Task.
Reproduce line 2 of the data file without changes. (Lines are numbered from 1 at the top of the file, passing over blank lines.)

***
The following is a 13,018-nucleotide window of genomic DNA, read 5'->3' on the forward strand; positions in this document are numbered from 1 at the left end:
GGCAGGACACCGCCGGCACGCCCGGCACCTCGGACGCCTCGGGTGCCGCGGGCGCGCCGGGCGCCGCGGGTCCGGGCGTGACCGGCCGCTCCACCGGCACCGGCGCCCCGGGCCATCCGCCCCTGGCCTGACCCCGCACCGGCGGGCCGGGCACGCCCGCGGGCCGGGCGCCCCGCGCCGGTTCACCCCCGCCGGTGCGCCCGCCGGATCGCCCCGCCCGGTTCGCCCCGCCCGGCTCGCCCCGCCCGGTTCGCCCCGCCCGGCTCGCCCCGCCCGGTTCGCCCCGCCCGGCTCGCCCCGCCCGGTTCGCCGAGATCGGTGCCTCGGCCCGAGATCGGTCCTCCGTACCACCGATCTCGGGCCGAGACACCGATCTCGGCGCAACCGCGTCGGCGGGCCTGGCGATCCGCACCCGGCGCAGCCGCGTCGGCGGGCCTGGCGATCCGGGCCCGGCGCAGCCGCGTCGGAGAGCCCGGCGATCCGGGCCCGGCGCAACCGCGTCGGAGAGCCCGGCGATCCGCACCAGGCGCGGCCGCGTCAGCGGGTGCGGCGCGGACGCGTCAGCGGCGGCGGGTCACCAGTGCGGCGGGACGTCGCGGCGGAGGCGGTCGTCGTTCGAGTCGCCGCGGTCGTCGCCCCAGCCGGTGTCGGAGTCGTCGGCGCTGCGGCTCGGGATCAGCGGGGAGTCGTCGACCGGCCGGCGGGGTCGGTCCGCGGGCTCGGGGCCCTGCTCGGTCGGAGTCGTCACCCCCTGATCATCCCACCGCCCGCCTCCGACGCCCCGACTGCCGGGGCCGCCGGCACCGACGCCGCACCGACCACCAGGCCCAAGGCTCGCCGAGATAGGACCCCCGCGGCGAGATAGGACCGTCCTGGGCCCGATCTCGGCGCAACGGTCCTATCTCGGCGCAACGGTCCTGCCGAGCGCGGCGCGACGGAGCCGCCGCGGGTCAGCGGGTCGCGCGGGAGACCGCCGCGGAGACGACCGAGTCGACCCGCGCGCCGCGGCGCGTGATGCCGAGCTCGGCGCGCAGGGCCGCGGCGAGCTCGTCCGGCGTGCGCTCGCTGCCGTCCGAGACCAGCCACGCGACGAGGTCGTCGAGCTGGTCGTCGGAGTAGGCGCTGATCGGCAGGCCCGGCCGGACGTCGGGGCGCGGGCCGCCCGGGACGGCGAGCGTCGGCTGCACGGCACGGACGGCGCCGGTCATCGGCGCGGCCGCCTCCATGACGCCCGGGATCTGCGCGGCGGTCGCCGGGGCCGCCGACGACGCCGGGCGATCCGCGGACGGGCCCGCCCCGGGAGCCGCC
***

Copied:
GGCAGGACACCGCCGGCACGCCCGGCACCTCGGACGCCTCGGGTGCCGCGGGCGCGCCGGGCGCCGCGGGTCCGGGCGTGACCGGCCGCTCCACCGGCACCGGCGCCCCGGGCCATCCGCCCCTGGCCTGACCCCGCACCGGCGGGCCGGGCACGCCCGCGGGCCGGGCGCCCCGCGCCGGTTCACCCCCGCCGGTGCGCCCGCCGGATCGCCCCGCCCGGTTCGCCCCGCCCGGCTCGCCCCGCCCGGTTCGCCCCGCCCGGCTCGCCCCGCCCGGTTCGCCCCGCCCGGCTCGCCCCGCCCGGTTCGCCGAGATCGGTGCCTCGGCCCGAGATCGGTCCTCCGTACCACCGATCTCGGGCCGAGACACCGATCTCGGCGCAACCGCGTCGGCGGGCCTGGCGATCCGCACCCGGCGCAGCCGCGTCGGCGGGCCTGGCGATCCGGGCCCGGCGCAGCCGCGTCGGAGAGCCCGGCGATCCGGGCCCGGCGCAACCGCGTCGGAGAGCCCGGCGATCCGCACCAGGCGCGGCCGCGTCAGCGGGTGCGGCGCGGACGCGTCAGCGGCGGCGGGTCACCAGTGCGGCGGGACGTCGCGGCGGAGGCGGTCGTCGTTCGAGTCGCCGCGGTCGTCGCCCCAGCCGGTGTCGGAGTCGTCGGCGCTGCGGCTCGGGATCAGCGGGGAGTCGTCGACCGGCCGGCGGGGTCGGTCCGCGGGCTCGGGGCCCTGCTCGGTCGGAGTCGTCACCCCCTGATCATCCCACCGCCCGCCTCCGACGCCCCGACTGCCGGGGCCGCCGGCACCGACGCCGCACCGACCACCAGGCCCAAGGCTCGCCGAGATAGGACCCCCGCGGCGAGATAGGACCGTCCTGGGCCCGATCTCGGCGCAACGGTCCTATCTCGGCGCAACGGTCCTGCCGAGCGCGGCGCGACGGAGCCGCCGCGGGTCAGCGGGTCGCGCGGGAGACCGCCGCGGAGACGACCGAGTCGACCCGCGCGCCGCGGCGCGTGATGCCGAGCTCGGCGCGCAGGGCCGCGGCGAGCTCGTCCGGCGTGCGCTCGCTGCCGTCCGAGACCAGCCACGCGACGAGGTCGTCGAGCTGGTCGTCGGAGTAGGCGCTGATCGGCAGGCCCGGCCGGACGTCGGGGCGCGGGCCGCCCGGGACGGCGAGCGTCGGCTGCACGGCACGGACGGCGCCGGTCATCGGCGCGGCCGCCTCCATGACGCCCGGGATCTGCGCGGCGGTCGCCGGGGCCGCCGACGACGCCGGGCGATCCGCGGACGGGCCCGCCCCGGGAGCCGCC